A deeply nostalgic look at once-upon-a-time Midwest farm life.

PRAIRIE DAYS

Newbery Medalist MacLachlan tells the story of a pastoral childhood on a prairie farm.

The unnamed narrator is depicted as a pale child with fair hair living in a small prairie town in, perhaps, the 1940s. In a nostalgic, retrospective voice, the protagonist recalls the wildlife and flowers near the farmhouse; the vast landscapes; swimming in the farm pond; and the sights, smells, and sounds of happy summers spent primarily outdoors. The narrator remembers trips to small towns, the local filling station, the granary by the railroad, and the nearby shops. Characters all appear to be white, and it is strictly from this perspective that the story is told; it comes complete with cowboys who say, “Hello, little lady,” and nearby towns with names like Rattlesnake and Spotted Horse. The story is insular, told as it is from this one child’s point of view, yet sprawling in its visual depictions of the “sky so big” (the book’s wide, horizontal orientation does its best to capture this) and the point “where the prairie met the mountains.” Archer’s vivid, textured mixed-media illustrations include tissue papers and homemade stamps. They are richly colored and detailed; these are spreads to linger over. Readers may see something new with each look.

A deeply nostalgic look at once-upon-a-time Midwest farm life. (Picture book. 4-10)

Pub Date: May 26, 2020

ISBN: 978-1-4424-4191-0

Page Count: 40

Publisher: McElderry

Review Posted Online: Feb. 18, 2020

Kirkus Reviews Issue: March 15, 2020

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New parents of daughters will eat these up and perhaps pass on the lessons learned.

WHY A DAUGHTER NEEDS A MOM

All the reasons why a daughter needs a mother.

Each spread features an adorable cartoon animal parent-child pair on the recto opposite a rhyming verse: “I’ll always support you in giving your all / in every endeavor, the big and the small, / and be there to catch you in case you should fall. / I hope you believe this is true.” A virtually identical book, Why a Daughter Needs a Dad, publishes simultaneously. Both address standing up for yourself and your values, laughing to ease troubles, being thankful, valuing friendship, persevering and dreaming big, being truthful, thinking through decisions, and being open to differences, among other topics. Though the sentiments/life lessons here and in the companion title are heartfelt and important, there are much better ways to deliver them. These books are likely to go right over children’s heads and developmental levels (especially with the rather advanced vocabulary); their parents are the more likely audience, and for them, the books provide some coaching in what kids need to hear. The two books are largely interchangeable, especially since there are so few references to mom or dad, but one spread in each book reverts to stereotype: Dad balances the two-wheeler, and mom helps with clothing and hair styles. Since the books are separate, it aids in customization for many families.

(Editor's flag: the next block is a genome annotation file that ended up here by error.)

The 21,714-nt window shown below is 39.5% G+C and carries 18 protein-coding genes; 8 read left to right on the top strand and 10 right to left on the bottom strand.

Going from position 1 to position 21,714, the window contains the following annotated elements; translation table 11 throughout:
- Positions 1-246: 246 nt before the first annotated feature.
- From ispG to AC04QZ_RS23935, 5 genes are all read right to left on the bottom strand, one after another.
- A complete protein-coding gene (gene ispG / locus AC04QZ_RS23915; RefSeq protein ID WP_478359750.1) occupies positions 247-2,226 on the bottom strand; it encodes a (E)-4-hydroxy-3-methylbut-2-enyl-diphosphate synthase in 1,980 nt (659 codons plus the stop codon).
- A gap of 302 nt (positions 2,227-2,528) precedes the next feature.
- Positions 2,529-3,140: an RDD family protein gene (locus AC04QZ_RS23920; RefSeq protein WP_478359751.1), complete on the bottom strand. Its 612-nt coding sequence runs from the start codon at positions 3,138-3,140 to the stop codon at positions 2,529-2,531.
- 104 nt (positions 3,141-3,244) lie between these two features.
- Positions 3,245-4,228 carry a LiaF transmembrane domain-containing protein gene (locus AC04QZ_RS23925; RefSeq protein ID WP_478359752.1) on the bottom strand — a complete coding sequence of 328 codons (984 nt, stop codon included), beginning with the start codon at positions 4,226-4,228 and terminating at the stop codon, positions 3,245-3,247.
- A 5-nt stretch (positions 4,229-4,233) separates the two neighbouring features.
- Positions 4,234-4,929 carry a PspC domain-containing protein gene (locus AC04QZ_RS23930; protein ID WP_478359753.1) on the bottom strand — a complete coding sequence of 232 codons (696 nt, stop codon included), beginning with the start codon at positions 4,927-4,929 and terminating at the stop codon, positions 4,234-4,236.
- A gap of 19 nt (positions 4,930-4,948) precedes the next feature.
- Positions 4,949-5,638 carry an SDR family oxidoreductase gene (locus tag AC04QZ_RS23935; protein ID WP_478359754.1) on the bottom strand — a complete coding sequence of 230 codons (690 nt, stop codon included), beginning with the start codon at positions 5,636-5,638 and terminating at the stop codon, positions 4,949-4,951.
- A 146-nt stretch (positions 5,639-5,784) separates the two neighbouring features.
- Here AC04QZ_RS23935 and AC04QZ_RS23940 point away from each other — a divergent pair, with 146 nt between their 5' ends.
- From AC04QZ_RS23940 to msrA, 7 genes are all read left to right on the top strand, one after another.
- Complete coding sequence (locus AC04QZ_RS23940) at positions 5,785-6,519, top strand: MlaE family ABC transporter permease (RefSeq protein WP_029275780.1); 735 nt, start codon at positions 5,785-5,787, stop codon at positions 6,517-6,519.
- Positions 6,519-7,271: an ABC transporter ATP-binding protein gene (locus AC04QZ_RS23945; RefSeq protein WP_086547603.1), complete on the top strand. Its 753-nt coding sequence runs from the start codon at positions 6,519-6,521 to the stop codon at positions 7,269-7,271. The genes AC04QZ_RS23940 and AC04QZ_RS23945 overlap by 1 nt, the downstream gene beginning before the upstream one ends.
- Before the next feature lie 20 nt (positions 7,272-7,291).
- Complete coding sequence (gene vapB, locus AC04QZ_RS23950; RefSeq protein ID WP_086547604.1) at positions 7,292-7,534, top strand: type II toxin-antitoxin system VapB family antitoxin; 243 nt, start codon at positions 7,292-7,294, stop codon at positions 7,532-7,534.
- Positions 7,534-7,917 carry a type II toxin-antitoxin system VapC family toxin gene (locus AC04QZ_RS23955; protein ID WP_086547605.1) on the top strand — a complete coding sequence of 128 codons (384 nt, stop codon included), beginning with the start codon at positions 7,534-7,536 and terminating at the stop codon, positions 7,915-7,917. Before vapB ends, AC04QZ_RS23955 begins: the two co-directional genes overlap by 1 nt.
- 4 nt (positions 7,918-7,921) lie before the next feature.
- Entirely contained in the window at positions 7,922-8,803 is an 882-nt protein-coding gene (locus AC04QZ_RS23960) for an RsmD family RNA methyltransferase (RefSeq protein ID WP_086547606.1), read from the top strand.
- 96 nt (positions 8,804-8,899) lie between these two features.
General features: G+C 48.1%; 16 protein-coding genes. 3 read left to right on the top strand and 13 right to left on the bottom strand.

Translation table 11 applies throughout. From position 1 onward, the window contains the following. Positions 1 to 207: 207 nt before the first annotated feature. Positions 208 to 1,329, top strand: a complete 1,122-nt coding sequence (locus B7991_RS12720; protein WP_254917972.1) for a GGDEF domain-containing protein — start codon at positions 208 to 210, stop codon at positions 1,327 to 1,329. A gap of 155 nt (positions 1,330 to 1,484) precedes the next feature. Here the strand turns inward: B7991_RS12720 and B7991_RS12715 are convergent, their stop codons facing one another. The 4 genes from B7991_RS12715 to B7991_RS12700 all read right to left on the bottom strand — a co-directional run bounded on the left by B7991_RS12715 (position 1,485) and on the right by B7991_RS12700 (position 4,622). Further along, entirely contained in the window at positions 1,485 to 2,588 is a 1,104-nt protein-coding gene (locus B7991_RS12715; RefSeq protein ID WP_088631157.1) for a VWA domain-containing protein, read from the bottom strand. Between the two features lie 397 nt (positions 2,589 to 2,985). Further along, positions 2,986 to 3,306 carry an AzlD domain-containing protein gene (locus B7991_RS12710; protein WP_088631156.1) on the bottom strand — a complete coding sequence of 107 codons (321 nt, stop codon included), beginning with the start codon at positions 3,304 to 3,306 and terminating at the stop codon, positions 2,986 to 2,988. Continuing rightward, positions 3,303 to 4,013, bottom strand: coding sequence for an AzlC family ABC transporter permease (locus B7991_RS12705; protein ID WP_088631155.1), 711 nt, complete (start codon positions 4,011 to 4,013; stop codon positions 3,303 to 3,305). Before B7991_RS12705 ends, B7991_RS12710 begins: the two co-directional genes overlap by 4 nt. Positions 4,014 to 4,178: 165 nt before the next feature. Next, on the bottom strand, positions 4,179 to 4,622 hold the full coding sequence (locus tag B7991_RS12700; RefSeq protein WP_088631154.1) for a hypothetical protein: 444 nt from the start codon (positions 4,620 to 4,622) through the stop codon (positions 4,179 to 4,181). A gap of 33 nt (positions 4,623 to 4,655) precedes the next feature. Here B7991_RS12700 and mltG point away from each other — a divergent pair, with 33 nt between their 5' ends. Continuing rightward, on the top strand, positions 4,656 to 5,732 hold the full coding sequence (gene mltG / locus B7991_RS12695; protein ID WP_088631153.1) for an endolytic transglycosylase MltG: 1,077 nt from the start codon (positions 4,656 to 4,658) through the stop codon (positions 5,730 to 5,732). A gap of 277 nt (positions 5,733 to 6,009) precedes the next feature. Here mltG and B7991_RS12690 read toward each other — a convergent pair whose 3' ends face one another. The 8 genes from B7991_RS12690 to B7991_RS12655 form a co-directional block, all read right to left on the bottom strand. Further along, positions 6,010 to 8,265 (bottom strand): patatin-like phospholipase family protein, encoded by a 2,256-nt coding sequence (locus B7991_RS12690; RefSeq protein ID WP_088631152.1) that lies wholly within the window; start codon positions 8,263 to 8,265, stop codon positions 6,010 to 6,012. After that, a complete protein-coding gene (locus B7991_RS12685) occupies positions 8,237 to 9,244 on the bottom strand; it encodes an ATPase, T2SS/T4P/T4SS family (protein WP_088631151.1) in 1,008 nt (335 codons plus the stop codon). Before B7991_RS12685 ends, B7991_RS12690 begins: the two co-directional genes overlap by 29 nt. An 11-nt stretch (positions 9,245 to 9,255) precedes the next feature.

New parents of daughters will eat these up and perhaps pass on the lessons learned. (Picture book. 4-8, adult)

Pub Date: May 1, 2019

ISBN: 978-1-4926-6781-0

Page Count: 32

Publisher: Sourcebooks Jabberwocky

Review Posted Online: March 17, 2019

Kirkus Reviews Issue: April 1, 2019

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Positively refreshing.

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HAIR LOVE

A black girl helps her dad learn how to give her the perfect hairstyle for a very special day.

Zuri’s voluminous head of hair “has a mind of its own. It kinks, coils, and curls every which way.” She is pictured asleep with a large Afro framing her face. She is proud of her hair, which she sometimes wears in braids with beads like a princess and other times in pigtail puffs. But today is a special day. She knows Daddy is “worn-out” and probably needs a break, so she lets him sleep in while she looks up hairstyles on a tablet. When Daddy wakes and offers to help, he tries a series of hairstyles that just don’t work. Finally, Zuri grabs some hair supplies and shows him a tutorial. “Watching carefully… / Daddy combed, / parted, oiled, and twisted. / He nailed it!” Zuri is lovely and happy with her freshly done hairstyle, and when Mommy arrives to their “Welcome Home” sign, she loves Zuri’s look too. The digital illustrations feature details that feel just right: Zuri’s thick, textured hair, Daddy’s locs and tattoo, and dark-skinned Mom’s bright headwrap. While it’s unclear where Mommy is returning from (she is dressed casually and has a rolling black suitcase), this authentic depiction of a loving and whole black family broadens the scope of representation.

Positively refreshing. (Picture book. 4-9)

Pub Date: May 14, 2019

ISBN: 978-0-525-55336-6

Page Count: 32

Publisher: Kokila

Review Posted Online: March 3, 2019

Kirkus Reviews Issue: March 15, 2019

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